How Evolutionary Psychology Can Enhance the Web Experience

Posted on August 13, 2018

Evolutionary psychology is the study of how elements of human behaviour can be accounted for in terms of its importance to our survival. Certain characteristics of human behaviour came about because it aided the survival of our predecessors, whereas other traits dwindled because they were no longer needed or useful for our survival.
For example, the human body was previously capable of producing vitamin C on its own. However, because our predecessors began to incorporate vitamin C in their diets through consuming citrus fruits, we didn’t need to produce vitamin C on our own and this function was gradually lost through the generations.
In support of this idea, Charles Darwin theorized that if a particular variant of a trait can help a species adapt better to the environment, it is very likely to be retained and passed down to future generations.
Along with an inherent need for belonging and intimacy, the need for control is also a core feature of human behaviour as it directly relates to survival. This includes being able to know what to expect and how to react to the events around us. When we face a situation we are unable to control, it triggers a stress response, such as the activation of the fight-or-flight response and other physiological reactions.

In the digital age today where a lot of tasks that previously required manual effort have been automated by the development of mobile applications, it has made certain tasks a lot simpler, but it may also have led to a perception of loss of control among users.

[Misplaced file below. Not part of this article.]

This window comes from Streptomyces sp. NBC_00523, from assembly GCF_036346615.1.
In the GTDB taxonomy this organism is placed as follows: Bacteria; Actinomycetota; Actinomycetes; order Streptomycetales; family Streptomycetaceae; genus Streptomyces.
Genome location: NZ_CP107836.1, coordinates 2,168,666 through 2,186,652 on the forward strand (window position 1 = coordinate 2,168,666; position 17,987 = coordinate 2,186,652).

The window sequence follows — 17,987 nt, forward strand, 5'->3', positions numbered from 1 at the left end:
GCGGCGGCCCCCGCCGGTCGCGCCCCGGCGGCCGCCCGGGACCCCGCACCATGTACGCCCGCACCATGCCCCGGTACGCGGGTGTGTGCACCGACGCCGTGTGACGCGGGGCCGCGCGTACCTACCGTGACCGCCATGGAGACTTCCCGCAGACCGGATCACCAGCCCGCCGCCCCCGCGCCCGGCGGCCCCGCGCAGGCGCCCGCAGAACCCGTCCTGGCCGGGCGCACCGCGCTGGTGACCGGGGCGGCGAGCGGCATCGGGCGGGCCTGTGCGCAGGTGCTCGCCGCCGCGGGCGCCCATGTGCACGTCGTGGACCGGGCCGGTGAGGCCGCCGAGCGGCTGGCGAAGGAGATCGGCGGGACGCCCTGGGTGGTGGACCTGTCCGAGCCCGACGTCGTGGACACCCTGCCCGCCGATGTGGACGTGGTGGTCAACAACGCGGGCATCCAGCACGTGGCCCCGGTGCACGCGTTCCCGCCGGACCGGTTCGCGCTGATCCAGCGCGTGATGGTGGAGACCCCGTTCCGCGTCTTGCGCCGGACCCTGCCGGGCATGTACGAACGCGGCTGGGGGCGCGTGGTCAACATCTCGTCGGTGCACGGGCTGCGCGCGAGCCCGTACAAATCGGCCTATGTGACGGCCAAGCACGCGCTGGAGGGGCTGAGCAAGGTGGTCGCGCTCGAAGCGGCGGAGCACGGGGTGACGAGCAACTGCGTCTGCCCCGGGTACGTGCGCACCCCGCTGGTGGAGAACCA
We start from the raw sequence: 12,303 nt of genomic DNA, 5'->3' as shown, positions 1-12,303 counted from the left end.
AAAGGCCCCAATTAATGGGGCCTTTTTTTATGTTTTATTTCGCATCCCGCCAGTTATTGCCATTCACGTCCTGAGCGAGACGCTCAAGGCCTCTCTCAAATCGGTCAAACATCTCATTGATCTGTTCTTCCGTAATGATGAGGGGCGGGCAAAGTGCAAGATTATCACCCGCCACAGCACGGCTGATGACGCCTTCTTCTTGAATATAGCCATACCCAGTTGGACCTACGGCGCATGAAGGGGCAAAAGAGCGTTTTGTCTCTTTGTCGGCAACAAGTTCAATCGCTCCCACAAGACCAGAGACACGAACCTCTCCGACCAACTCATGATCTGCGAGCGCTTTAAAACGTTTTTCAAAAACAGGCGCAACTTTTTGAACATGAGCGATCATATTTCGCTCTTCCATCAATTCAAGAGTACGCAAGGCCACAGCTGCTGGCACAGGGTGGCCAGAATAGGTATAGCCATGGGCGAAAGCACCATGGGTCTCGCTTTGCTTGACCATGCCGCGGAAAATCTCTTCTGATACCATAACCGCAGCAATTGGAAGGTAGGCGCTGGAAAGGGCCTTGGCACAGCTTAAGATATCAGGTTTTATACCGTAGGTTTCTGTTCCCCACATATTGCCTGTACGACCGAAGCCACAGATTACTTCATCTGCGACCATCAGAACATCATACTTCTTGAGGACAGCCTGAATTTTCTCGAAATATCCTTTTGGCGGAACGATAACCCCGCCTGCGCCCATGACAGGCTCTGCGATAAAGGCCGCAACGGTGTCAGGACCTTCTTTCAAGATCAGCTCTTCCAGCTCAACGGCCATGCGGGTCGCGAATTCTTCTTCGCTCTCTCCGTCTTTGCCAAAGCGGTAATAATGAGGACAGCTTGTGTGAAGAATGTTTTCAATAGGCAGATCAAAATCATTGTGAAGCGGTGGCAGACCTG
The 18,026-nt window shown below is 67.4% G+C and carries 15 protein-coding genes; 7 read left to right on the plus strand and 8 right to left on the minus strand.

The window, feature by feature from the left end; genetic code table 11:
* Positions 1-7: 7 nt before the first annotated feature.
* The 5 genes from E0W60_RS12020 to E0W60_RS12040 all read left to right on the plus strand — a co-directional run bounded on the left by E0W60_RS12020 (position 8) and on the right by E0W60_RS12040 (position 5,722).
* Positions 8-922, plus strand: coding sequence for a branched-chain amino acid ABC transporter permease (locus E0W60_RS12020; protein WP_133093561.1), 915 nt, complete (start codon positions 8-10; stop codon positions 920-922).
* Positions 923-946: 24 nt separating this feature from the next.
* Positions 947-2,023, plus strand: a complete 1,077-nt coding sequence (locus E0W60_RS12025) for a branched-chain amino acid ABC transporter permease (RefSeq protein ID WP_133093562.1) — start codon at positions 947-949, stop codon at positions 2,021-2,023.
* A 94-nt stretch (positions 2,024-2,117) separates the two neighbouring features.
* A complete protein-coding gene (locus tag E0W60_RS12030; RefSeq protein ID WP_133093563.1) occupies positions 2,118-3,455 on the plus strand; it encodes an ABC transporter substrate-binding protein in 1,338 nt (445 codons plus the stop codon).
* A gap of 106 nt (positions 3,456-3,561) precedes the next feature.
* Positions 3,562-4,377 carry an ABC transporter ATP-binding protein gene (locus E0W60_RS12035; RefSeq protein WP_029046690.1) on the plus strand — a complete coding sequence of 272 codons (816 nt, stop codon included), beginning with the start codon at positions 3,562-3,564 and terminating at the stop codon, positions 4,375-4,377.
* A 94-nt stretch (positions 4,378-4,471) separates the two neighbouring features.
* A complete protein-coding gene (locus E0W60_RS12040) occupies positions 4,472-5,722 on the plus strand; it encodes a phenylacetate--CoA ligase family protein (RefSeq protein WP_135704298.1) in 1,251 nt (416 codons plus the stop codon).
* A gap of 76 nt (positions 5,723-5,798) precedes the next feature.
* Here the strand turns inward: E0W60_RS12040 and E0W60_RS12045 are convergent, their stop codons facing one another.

Organizations that play a video automatically upon loading of its webpage risk losing viewership of said video. If web users are clicking on a link with the expectation of reading a news article, the slightest deviation from the expected result would result in the perception of a loss of control. Hence, the decision to stop the video when it plays automatically may not have anything to do with the actual content of the video, but rather out of a need to reassert control over the situation. In fact, an analysis of the viewership ratings shows that as much as 90 percent of web visitors elect to stop the video immediately when it plays automatically, whereas viewership ratings increase by 60 percent when the video was taken off automatic playing.
Similarly, web pages that are particularly long and require much scrolling elicit a stress response similar to the automatic video. When people lose track of what they are reading, the stress response discourages further reading and people then tend to click out of the webpage out of frustration and a need to reassert control over the situation.

Hence, websites can look at creating navigation bars and sub-headings to help web visitors keep track of where they are and provide the option for them to navigate out of the webpage at any time. Interestingly, when people are provided with a navigation bar, it encourages further scrolling, possibly because they feel they have control over the situation. Thus, providing web visitors with the perception they have control over their web experience could go a long way in retaining and encouraging web traffic.


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Source material from CMS Wire


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